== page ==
Claire Baldry

When Claire Met Amber

This is me, Claire Baldry, as drawn by twenty-four year old Amber Gee. Amber has created all the illustrations for my latest poetry book ‘Simply Modern Life’.

Claire meets Amber Pic1

 

This is Amber, at the age of three. Amber is a very private person, and this was the only photo she was prepared to give me.

Amber

So what can I tell you about Amber?

Diagnosed with Specific Learning Difficulties, Amber describes herself as ‘easily distracted with poor organisational skills’. I would only partially agree with that description. It is very much to Amber’s credit that two years ago she achieved an upper second degree in English literature. I admire her passionate belief in world justice, and her mature, wry sense of humour. Amber is also an extremely talented artist. Below is one of the many brilliant drawings which she created especially for my book.

 

Mob for Misha

And this is how we met……

I had already four published booklets of poetry. They were accompanied by beautiful photographs taken by a friend of mine. However, when I looked at the selection of poems I wanted to include in my latest booklet, I decided that photographs wouldn’t really fit. The poems were about the quirkiness of life today, and they needed something with a bit more humour. I went onto facebook, and asked for recommendations or offers from anyone who could create some cartoon style line drawings for me. The response was overwhelming. I had no idea who I would choose. Then the phone rang. It was an unexpected call from Will who works at a great family run bistro just up the road from us. It’s called Wickham Bistro, and well worth a visit if you happen to be in the Bexhill area.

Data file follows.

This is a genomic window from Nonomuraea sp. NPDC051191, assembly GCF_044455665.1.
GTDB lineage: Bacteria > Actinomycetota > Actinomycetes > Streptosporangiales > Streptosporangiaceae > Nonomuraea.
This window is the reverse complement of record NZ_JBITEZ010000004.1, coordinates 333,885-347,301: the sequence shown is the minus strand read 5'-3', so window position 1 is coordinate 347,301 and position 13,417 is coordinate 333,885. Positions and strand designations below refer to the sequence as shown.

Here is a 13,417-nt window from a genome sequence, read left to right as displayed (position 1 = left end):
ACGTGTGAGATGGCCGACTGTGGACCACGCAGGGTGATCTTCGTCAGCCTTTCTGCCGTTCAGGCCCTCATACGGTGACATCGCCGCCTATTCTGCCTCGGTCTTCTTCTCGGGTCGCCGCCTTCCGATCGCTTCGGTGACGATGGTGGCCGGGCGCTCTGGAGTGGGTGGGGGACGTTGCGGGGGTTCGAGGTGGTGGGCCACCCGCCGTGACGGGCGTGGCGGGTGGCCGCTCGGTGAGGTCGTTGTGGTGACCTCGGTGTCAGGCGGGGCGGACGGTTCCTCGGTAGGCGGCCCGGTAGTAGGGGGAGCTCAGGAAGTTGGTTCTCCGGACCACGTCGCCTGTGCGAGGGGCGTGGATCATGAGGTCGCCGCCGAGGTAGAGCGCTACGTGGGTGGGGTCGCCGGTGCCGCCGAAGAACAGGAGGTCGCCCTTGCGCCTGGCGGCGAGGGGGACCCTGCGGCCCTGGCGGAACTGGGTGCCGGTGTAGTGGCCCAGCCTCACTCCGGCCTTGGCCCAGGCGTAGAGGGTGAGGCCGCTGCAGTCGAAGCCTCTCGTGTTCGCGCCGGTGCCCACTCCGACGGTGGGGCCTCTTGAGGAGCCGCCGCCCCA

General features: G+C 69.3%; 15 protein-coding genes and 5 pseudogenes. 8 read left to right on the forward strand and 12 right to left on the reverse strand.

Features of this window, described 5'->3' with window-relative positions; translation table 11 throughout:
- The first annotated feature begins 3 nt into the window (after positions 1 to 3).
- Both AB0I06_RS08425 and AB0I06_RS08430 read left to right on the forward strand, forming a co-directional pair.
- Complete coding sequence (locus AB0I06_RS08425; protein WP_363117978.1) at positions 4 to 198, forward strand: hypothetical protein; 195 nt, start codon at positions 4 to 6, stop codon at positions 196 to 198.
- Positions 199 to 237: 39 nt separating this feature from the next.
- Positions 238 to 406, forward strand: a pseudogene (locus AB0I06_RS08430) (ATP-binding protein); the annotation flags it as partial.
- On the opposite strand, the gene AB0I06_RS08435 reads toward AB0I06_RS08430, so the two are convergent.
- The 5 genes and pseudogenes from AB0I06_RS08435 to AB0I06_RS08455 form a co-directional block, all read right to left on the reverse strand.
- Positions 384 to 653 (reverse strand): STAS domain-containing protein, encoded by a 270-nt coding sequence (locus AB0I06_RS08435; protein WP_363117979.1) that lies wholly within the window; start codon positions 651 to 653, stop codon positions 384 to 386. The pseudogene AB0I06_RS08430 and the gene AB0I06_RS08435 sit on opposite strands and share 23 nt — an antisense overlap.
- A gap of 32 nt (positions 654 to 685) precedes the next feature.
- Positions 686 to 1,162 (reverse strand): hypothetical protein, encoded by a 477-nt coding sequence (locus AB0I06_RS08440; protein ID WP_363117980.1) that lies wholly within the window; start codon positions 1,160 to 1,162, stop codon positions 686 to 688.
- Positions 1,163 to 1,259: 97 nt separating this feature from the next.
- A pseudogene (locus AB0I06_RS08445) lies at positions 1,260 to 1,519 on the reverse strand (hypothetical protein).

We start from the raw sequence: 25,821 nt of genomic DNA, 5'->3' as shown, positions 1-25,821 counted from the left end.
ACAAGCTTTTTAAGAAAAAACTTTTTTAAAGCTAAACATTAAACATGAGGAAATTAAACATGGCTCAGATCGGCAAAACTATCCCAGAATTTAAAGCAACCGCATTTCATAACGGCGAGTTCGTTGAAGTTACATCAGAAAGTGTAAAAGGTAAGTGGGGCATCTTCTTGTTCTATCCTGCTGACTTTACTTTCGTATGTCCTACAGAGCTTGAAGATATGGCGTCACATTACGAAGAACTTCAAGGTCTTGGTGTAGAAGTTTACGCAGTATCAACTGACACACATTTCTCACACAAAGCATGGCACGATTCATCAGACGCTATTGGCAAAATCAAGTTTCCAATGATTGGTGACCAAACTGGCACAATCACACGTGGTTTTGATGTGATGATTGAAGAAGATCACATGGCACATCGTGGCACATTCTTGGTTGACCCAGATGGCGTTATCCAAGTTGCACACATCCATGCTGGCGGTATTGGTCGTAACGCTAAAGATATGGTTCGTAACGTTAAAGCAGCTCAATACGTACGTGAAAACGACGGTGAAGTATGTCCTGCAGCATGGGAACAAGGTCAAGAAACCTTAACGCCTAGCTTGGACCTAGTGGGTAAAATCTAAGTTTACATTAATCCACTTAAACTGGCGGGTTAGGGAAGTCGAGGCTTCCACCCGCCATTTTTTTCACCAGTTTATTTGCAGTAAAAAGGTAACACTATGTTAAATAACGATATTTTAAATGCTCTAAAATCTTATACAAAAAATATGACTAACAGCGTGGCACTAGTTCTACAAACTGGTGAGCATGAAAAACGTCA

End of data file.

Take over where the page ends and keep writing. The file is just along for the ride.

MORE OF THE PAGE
Will said “I hear you are looking for an illustrator. You might want to talk to my girlfriend. Her name is Amber.”

I asked Will if Amber could email me a couple of samples of her work. When the pictures arrived, they were part of an exhibition about Dispraxia to which Amber had contributed. She had created a series of little gremlins which kept getting in the way. I loved the pictures and felt very optimistic. I was also pre-disposed towards working with someone younger and hopefully not too set in her ways. I sent Amber my poem ‘Beware of the Trolls’ and within days the drawing below arrived in my inbox.

Trolls for Misha (1)

 

 

I was totally captivated.

 

There followed a series of meetings, usually at Wickham Bistro. I gave Amber my poems and she slowly delivered her incredible drawings. I had no idea what she would produce, but each one seemed to lift my poems off the page and give them extra layers of meaning. She paid attention to detail, even asking for photos of my grandchildren so she could put their faces in a frame on the wall. I took her to one of my poetry performances, and she sketched some of the audience. People who know me well will spot other personal touches within the illustrations. We never fell out, though the journey was occasionally bumpy. By this time Amber was working full-time, and I had deadlines to meet.

When the booklet finally arrived, everyone admired the illustrations. They are an integral part of the publication.

For now, I am the writer, and Amber is the illustrator, but I think one day the emphasis might change. People might see one of Amber’s drawings and recognise her style. I imagine them saying “That must be by Amber Gee. Didn’t she start her career as an artist illustrating a work by an unknown poet?”

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Dragons in my Life

Four small dragons4

My life with Dragons

Ever since I can remember there have been dragons in my life. I don’t know how, I was introduced to these creatures, but there was a time when I was pretty sure that there was a dragon living under my bed. Roostance was the hero of the stories I used to tell my sister, Anuk, at night. He was a small, but not fierce, fiery dragon who belonged to a princess and together they had all sorts of adventures. After a while Anuk was allowed to have her own dragon too, a minor character and much more docile creature called Silverbell.

Other dragons came into other stories and when I was a student there was a brief moment when I contemplated doing an MA on dragons in literature, but life took a different turn and it wasn’t until I wrote the “Dragonfire” books that I returned to the subject.